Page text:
Why Religious Wars are Stupid

Yesterday I made what I thought was a lightweight claim about how the “choice” of languages in .NET is not as much of a choice as you might think.

Some people assume that this means I am against .NET, or I’m “clueless,” because I don’t understand the productivity benefit of managed code.

OK, they didn’t read what I wrote less than a month ago praising the productivity of .NET.

Of course, when I wrote that, some people assumed it meant I was for .NET, and dug up an old article from two years ago in which I complained that an early white paper on .NET didn’t say anything. (It was true, the white paper didn’t, and .NET didn’t ship for 2 years). So I’m a hypocrite because I used to be against .NET and now I’m for .NET.

Anything as complicated as .NET is bound to have many positive aspects and many negative aspects. Duh. The stupid thing about religious wars is when one person says, “you don’t get as much language choice as you think” and the other person says, “you are clueless, because you’re 4-6x more productive!” What a waste of time.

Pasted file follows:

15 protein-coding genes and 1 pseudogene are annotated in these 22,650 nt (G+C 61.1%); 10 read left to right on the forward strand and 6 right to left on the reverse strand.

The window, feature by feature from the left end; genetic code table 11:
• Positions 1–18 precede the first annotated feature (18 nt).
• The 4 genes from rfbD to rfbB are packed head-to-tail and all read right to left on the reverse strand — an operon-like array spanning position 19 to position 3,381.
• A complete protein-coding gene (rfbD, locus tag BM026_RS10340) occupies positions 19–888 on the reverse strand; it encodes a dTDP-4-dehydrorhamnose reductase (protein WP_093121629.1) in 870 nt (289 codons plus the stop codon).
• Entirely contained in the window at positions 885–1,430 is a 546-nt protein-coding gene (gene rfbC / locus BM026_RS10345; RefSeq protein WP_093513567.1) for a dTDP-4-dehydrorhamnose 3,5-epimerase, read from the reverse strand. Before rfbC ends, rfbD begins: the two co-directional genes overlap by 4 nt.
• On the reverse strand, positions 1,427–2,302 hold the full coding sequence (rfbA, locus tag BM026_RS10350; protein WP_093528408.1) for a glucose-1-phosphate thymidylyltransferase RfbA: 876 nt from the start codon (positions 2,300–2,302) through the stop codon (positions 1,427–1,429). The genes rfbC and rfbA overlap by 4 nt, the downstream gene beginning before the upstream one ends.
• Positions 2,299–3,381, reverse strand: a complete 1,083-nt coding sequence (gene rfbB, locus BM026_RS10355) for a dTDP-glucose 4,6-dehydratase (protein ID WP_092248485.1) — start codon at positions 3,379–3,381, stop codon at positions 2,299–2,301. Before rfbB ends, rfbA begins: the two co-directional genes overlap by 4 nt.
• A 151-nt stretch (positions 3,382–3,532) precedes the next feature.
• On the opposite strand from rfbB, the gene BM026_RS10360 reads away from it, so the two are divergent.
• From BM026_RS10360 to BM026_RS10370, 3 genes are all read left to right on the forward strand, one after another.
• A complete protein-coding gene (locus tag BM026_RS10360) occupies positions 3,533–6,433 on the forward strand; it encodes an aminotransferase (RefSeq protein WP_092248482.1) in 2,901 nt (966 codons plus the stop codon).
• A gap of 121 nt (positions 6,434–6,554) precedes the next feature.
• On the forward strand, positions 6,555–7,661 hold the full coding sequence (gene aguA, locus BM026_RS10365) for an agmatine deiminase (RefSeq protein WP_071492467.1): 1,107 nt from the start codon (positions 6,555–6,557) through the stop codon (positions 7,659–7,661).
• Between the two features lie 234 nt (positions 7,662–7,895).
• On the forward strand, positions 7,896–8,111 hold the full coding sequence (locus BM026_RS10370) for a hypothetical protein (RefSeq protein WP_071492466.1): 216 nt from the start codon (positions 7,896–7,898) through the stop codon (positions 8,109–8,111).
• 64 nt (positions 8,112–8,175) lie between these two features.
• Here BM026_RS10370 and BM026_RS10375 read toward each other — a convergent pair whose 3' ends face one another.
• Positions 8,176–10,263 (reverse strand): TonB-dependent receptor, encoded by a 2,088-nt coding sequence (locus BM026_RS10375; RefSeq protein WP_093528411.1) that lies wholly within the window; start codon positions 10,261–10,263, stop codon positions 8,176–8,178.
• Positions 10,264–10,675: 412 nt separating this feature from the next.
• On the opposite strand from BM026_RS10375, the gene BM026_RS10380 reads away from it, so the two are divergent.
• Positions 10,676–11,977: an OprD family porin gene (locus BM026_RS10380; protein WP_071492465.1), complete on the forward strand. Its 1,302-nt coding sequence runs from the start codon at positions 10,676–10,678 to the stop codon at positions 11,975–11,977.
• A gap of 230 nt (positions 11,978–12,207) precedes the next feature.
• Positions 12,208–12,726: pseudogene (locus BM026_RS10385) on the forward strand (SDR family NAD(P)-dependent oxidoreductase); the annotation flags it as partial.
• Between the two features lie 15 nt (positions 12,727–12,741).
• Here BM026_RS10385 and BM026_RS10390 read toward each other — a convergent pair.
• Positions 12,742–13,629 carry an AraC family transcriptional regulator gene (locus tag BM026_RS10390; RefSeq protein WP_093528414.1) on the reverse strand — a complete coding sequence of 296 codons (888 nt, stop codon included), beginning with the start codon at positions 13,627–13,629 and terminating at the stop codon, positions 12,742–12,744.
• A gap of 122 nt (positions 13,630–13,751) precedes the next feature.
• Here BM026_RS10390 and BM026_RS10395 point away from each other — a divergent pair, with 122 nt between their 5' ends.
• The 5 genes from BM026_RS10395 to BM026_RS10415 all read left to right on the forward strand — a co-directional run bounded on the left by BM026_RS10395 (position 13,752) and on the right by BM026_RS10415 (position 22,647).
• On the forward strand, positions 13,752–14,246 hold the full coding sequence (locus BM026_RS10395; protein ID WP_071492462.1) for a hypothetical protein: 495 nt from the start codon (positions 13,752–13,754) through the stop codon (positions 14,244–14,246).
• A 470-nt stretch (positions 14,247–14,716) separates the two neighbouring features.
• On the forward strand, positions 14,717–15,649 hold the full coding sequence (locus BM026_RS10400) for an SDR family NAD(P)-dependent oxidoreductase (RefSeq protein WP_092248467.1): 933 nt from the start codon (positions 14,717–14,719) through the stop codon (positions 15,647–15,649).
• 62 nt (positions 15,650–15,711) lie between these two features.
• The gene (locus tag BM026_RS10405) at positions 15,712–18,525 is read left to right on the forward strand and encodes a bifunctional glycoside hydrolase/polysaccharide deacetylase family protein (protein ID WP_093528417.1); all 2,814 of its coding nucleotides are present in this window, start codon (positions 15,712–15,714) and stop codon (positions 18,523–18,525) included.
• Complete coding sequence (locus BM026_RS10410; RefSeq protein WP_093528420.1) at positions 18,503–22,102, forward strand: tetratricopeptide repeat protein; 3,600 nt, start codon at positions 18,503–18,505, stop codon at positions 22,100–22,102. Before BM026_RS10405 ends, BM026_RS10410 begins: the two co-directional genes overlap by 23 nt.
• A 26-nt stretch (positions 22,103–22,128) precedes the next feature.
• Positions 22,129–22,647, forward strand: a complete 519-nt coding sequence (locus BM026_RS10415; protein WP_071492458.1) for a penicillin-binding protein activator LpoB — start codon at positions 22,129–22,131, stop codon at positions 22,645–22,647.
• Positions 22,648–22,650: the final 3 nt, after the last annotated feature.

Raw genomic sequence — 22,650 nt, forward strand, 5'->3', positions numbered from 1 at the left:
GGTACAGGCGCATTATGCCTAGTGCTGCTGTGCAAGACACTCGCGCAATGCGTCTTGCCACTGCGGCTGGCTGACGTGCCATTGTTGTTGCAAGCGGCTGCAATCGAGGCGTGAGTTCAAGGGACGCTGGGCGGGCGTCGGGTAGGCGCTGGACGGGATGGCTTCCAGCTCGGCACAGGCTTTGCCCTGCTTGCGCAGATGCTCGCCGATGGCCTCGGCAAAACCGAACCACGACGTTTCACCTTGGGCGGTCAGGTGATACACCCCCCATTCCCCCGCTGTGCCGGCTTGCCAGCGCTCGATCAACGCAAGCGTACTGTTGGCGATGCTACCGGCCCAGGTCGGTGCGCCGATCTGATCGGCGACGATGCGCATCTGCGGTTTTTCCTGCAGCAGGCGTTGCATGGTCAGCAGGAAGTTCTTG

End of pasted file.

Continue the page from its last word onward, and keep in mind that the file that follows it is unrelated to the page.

The World Is Complicated. Get Used To It.

Some people can’t. Look at how angry Michel gets because I point out that (a) features sell products and (b) choices reduce usability. So? The whole point of design is that you have different goals that you need to resolve. Want to design a trashcan for street corner? You have to make it light so it can be emptied easily. You have to make it heavy so it won’t blow away. You have to make it big so it will hold lots of trash and the trash won’t blow out. You have to make it small so it won’t take up too much space. You have to make it easy to throw trash in so people don’t miss and litter. You have to make it hard for trash to get out so when it’s windy the street doesn’t litter itself. Design is all about making hard choices and, hopefully, sometimes, hitting upon elegant solutions that solve conflicting goals. But when you can’t solve conflicting goals, you have to be smart enough to decide which goal to solve, and not just be a lazy punter and pretend that adding a checkbox to the options dialog will solve it.


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About the author.

In 2000 I co-founded Fog Creek Software, where we created lots of cool things like the FogBugz bug tracker, Trello, and Glitch. I also worked with Jeff Atwood to create Stack Overflow and served as CEO of Stack Overflow from 2010-2019. Today I serve as the chairman of the board for Stack Overflow, Glitch, and HASH.